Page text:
The ABCs for a Sooner Football Win Over Kansas State


It doesn’t seem to matter what year it is, where you play them or whether it is an up or down year for on-the-field talent, you can always count on a Bill-Snyder-coached Kansas State team to make a game of it, especially when the Wildcats are playing at home. And that is the buzz saw that Bob Stoops and his Sooner football team are headed directly into this weekend.

Since 1990, the year after Bill Snyder took over a Kansas State program that Sports Illustrated once labeled “Futility U” and “America’s most hapless team,” the Wildcats are 137-32-1 in games played at home.

Oklahoma is 5-3 over that time in games played on the road at K-State, with all five of those wins coming after Stoops, a former Kansas State assistant himself, became head coach of the Sooners. As a matter of fact, Stoops was on the Kansas State sidelines for two of the three OU losses at K-State in the 1990s (1993 and 1995).

Oct 18, 2014; Norman, OK, USA; Kansas State Wildcats head coach Bill Snyder speaks with Oklahoma Sooners head coach Bob Stoops before the game at Gaylord Family – Oklahoma Memorial Stadium. Mandatory Credit: Kevin Jairaj-USA TODAY Sports

If Oklahoma is to make it six wins in a row on the road at Kansas State, though, it is going to have to find answers to the Sooners’ sad offensive and defensive display in a humbling Red River Showdown defeat to unranked and heavy underdog Texas. You can bet the Kansas State coaches took note of where the Sooners struggled in that game and how it came about.

Finding a winning formula in the House that Bill Snyder built – otherwise known as Bill Snyder Family Stadium – could just be a simple as thinking A-B-C and D.

A – The Sooners need to take advantage of the weapons they have on special teams. True freshman Austin Seibert is averaging 43.8 yards per punt, fourth best in the Big 12, but more important, he is a perfect 8 for 8 in field-goal tries, the best percentage in the conference among placekickers with a minimum of eight field-goal attempts. Oklahoma also needs for kick-return specialist Alex Ross to return to his performance numbers from last season. Ross was third in the nation a year ago, averaging 31 yards per kickoff. He is averaging only 17 yards per kickoff return this season, with a long of just 28 yards.

B – Quarterback Baker Mayfield needs to get it going early against K-State and give the Sooners an early advantage on the scoreboard. The Sooners know they need to shore up some of the protection breakdowns that put Mayfield under pressure and out of rhythm for most of the game against Texas. Look also for the Sooners to go more up tempo than they did against Texas and for Mayfield to get the ball out of his hands faster, which is one of the chief designs of the Air Raid attack.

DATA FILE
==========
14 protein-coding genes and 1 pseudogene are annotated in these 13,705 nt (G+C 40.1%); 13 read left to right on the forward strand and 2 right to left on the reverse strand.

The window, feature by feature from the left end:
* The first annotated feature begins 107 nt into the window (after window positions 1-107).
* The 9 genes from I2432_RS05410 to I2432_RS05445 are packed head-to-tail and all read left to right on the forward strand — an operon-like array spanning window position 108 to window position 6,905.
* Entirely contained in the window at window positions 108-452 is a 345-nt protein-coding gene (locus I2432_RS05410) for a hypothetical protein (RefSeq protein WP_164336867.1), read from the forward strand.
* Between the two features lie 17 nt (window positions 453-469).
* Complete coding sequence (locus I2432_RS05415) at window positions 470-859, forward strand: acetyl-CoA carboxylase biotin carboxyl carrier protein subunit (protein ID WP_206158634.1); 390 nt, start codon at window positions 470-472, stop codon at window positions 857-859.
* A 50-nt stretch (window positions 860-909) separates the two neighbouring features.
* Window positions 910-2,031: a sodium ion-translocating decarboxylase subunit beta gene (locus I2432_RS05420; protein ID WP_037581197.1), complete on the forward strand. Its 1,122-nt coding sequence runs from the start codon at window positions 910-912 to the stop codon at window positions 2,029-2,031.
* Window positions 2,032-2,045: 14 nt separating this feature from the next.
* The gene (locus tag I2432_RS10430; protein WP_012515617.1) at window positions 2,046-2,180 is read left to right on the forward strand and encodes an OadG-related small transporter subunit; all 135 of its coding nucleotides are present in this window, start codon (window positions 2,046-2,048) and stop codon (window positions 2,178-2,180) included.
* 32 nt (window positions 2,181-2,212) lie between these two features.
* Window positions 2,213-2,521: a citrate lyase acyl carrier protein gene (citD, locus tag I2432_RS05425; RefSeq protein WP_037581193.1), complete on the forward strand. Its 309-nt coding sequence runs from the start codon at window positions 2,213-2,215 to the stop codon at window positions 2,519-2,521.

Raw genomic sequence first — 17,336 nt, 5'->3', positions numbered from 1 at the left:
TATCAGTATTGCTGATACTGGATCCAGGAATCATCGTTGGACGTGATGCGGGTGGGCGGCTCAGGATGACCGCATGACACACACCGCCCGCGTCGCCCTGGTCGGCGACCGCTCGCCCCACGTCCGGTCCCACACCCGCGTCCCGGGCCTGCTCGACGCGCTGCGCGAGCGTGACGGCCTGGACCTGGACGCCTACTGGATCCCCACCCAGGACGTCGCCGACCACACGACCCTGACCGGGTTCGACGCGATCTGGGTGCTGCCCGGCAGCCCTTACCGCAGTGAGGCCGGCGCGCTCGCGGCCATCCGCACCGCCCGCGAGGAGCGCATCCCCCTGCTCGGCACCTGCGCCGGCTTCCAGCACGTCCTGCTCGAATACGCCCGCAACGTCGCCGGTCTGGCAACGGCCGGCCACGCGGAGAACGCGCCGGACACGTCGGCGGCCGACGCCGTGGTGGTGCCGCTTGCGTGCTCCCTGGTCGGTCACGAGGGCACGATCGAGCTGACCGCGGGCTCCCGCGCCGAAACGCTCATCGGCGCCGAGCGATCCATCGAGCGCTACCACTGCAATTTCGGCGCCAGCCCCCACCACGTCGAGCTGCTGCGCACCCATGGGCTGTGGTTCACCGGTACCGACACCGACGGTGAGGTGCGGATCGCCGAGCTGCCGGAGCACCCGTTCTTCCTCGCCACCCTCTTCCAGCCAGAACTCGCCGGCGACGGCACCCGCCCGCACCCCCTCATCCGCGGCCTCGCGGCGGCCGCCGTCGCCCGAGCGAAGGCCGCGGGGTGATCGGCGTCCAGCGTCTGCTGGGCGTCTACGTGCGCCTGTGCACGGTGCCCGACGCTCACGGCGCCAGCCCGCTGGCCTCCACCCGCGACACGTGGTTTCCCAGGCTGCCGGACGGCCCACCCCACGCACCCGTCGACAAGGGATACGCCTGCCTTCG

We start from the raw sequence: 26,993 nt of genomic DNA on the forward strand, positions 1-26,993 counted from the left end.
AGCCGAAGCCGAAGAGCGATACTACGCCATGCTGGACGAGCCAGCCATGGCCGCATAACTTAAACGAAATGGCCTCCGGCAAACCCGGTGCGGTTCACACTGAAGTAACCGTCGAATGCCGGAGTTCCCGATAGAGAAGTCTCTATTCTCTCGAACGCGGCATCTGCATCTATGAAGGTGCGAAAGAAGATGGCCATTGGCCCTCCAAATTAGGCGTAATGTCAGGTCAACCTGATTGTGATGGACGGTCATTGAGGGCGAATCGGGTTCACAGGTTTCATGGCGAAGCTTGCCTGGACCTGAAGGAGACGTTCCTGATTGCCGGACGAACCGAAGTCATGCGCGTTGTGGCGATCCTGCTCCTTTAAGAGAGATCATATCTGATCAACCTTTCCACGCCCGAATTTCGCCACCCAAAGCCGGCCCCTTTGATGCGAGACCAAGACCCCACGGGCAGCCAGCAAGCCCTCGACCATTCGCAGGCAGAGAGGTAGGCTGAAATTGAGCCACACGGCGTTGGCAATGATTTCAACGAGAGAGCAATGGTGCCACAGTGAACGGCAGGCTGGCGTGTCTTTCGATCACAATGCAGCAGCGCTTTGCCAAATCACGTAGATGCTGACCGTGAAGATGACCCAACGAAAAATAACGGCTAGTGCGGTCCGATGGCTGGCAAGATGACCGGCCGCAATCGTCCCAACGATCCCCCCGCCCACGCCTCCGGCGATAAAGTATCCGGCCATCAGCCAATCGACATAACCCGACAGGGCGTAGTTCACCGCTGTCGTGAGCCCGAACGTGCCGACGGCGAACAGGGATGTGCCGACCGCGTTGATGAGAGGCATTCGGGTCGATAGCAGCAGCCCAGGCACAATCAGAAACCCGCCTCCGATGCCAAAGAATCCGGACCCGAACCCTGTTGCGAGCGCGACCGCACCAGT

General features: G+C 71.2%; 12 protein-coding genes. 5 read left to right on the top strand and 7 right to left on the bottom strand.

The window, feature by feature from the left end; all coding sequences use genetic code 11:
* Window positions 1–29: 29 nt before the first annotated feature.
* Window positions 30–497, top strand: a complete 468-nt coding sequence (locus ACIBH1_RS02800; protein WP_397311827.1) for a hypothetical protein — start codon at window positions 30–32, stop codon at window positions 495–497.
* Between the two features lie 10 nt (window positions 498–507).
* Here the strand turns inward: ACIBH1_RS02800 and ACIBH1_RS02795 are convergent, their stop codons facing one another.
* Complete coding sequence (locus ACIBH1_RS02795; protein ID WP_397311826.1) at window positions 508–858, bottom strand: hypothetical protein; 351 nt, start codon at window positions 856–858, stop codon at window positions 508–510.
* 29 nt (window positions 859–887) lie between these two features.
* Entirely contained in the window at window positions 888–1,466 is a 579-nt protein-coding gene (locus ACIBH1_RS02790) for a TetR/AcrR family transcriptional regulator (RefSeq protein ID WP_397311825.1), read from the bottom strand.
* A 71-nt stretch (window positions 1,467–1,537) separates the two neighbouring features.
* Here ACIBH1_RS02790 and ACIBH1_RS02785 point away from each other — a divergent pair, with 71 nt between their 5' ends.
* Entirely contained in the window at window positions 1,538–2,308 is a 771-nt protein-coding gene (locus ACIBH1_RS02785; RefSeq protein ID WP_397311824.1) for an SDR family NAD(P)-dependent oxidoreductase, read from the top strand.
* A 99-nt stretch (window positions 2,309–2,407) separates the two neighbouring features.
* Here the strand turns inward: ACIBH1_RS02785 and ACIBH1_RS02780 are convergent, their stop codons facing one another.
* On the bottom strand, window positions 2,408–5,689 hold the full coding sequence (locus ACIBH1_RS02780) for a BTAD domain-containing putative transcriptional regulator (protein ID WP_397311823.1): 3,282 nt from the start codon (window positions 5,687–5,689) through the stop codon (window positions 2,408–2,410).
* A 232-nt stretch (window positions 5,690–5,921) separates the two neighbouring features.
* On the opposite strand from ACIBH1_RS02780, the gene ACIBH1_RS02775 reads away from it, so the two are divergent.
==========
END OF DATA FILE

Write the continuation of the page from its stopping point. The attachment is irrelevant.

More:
More from OU Football

C – The Sooners are off to a 4-1 start to the 2015 season, and their season goals are still very much in front of them. They have looked very strong on offense, defensively and on special teams this season, but not on a consistent basis, and it finally caught up with them and cost them a disturbing but deserved loss last weekend. Turnovers and penalties have been put the Sooners behind the chains far too often this season and has been a huge contributor to their Offensive inconsistency and their lapses in execution. Among the chief characteristics of Bill Snyder’s teams are that they are fundamentally sound, highly disciplined in what they do and they do not beat themselves. The Sooners’ lack of consistency thus far is largely of their own doing. That is the good news. The bad news is: If they don’t get it turned around and fast, a season that began with great promise could quickly take a downhill turn into a second consecutive year ending in disappointment and despair.

D – Missed tackles by the OU defense were a primary reason for the success by the much-maligned Texas offense and the Longhorns’ ability to literally run away from the Sooners on a number of rushing plays last weekend. This had not been an issue in OU’s previous four games, and it can’t be against Kansas State, or the Sooners will put themselves in a position to lose a second consecutive game in the regular season for the first time since Stoops’ debut season at Oklahoma in 1999.